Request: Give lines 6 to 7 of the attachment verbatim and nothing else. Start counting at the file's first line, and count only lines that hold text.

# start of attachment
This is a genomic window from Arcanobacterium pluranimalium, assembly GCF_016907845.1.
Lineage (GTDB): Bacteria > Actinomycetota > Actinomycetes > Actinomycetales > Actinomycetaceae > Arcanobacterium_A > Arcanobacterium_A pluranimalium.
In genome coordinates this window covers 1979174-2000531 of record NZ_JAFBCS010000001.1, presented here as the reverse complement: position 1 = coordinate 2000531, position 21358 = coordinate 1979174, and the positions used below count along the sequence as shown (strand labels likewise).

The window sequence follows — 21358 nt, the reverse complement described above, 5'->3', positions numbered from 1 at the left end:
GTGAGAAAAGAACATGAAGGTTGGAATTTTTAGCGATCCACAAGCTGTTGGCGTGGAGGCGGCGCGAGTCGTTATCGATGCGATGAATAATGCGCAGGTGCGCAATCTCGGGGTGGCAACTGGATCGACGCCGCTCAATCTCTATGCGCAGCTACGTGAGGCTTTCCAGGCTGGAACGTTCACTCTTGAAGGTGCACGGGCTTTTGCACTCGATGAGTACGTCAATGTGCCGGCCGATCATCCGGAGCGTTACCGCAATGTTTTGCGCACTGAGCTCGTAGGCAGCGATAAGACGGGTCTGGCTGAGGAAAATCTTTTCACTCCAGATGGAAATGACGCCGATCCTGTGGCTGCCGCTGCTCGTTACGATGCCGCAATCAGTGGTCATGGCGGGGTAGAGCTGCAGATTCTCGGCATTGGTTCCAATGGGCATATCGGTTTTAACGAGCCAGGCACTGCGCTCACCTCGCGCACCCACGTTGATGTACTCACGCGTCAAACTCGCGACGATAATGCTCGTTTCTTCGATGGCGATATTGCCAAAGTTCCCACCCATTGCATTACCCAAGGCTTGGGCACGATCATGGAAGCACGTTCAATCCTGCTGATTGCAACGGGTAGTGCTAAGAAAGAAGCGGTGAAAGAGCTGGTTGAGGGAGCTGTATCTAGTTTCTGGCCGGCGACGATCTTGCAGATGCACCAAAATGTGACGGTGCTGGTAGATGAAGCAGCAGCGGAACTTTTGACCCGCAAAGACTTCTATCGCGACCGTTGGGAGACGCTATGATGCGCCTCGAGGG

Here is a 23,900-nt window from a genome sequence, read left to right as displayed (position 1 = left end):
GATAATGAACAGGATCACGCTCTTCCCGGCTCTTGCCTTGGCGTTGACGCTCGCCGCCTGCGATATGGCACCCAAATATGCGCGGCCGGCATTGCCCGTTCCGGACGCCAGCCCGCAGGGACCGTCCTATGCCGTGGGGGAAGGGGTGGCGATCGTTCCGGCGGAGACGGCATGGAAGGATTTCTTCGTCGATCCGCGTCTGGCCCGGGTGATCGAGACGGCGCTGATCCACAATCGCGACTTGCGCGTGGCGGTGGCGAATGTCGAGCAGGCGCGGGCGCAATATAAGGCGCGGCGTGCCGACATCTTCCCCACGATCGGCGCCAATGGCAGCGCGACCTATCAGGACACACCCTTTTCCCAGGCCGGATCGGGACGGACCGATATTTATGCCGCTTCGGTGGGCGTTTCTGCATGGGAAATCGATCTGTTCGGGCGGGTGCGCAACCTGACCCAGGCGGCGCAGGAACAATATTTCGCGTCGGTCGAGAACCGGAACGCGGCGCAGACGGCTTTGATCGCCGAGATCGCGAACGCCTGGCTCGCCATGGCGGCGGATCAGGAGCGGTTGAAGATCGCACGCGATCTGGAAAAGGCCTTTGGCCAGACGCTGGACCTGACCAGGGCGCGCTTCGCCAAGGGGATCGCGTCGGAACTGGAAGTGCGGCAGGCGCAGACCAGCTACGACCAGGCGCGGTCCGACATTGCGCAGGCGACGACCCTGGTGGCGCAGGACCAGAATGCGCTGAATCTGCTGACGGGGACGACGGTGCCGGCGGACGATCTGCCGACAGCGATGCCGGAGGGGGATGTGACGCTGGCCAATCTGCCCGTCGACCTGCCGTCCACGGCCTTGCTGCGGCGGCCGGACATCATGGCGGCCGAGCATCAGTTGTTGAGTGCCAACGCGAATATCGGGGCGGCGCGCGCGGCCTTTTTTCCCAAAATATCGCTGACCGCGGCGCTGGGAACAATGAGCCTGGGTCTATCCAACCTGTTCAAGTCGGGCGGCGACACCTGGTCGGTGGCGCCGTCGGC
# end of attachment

Here is a 23,900-nt window from a genome sequence, read left to right as displayed (position 1 = left end):
GATAATGAACAGGATCACGCTCTTCCCGGCTCTTGCCTTGGCGTTGACGCTCGCCGCCTGCGATATGGCACCCAAATATGCGCGGCCGGCATTGCCCGTTCCGGACGCCAGCCCGCAGGGACCGTCCTATGCCGTGGGGGAAGGGGTGGCGATCGTTCCGGCGGAGACGGCATGGAAGGATTTCTTCGTCGATCCGCGTCTGGCCCGGGTGATCGAGACGGCGCTGATCCACAATCGCGACTTGCGCGTGGCGGTGGCGAATGTCGAGCAGGCGCGGGCGCAATATAAGGCGCGGCGTGCCGACATCTTCCCCACGATCGGCGCCAATGGCAGCGCGACCTATCAGGACACACCCTTTTCCCAGGCCGGATCGGGACGGACCGATATTTATGCCGCTTCGGTGGGCGTTTCTGCATGGGAAATCGATCTGTTCGGGCGGGTGCGCAACCTGACCCAGGCGGCGCAGGAACAATATTTCGCGTCGGTCGAGAACCGGAACGCGGCGCAGACGGCTTTGATCGCCGAGATCGCGAACGCCTGGCTCGCCATGGCGGCGGATCAGGAGCGGTTGAAGATCGCACGCGATCTGGAAAAGGCCTTTGGCCAGACGCTGGACCTGACCAGGGCGCGCTTCGCCAAGGGGATCGCGTCGGAACTGGAAGTGCGGCAGGCGCAGACCAGCTACGACCAGGCGCGGTCCGACATTGCGCAGGCGACGACCCTGGTGGCGCAGGACCAGAATGCGCTGAATCTGCTGACGGGGACGACGGTGCCGGCGGACGATCTGCCGACAGCGATGCCGGAGGGGGATGTGACGCTGGCCAATCTGCCCGTCGACCTGCCGTCCACGGCCTTGCTGCGGCGGCCGGACATCATGGCGGCCGAGCATCAGTTGTTGAGTGCCAACGCGAATATCGGGGCGGCGCGCGCGGCCTTTTTTCCCAAAATATCGCTGACCGCGGCGCTGGGAACAATGAGCCTGGGTCTATCCAACCTGTTCAAGTCGGGCGGCGACACCTGGTCGGTGGCGCCGTCGGC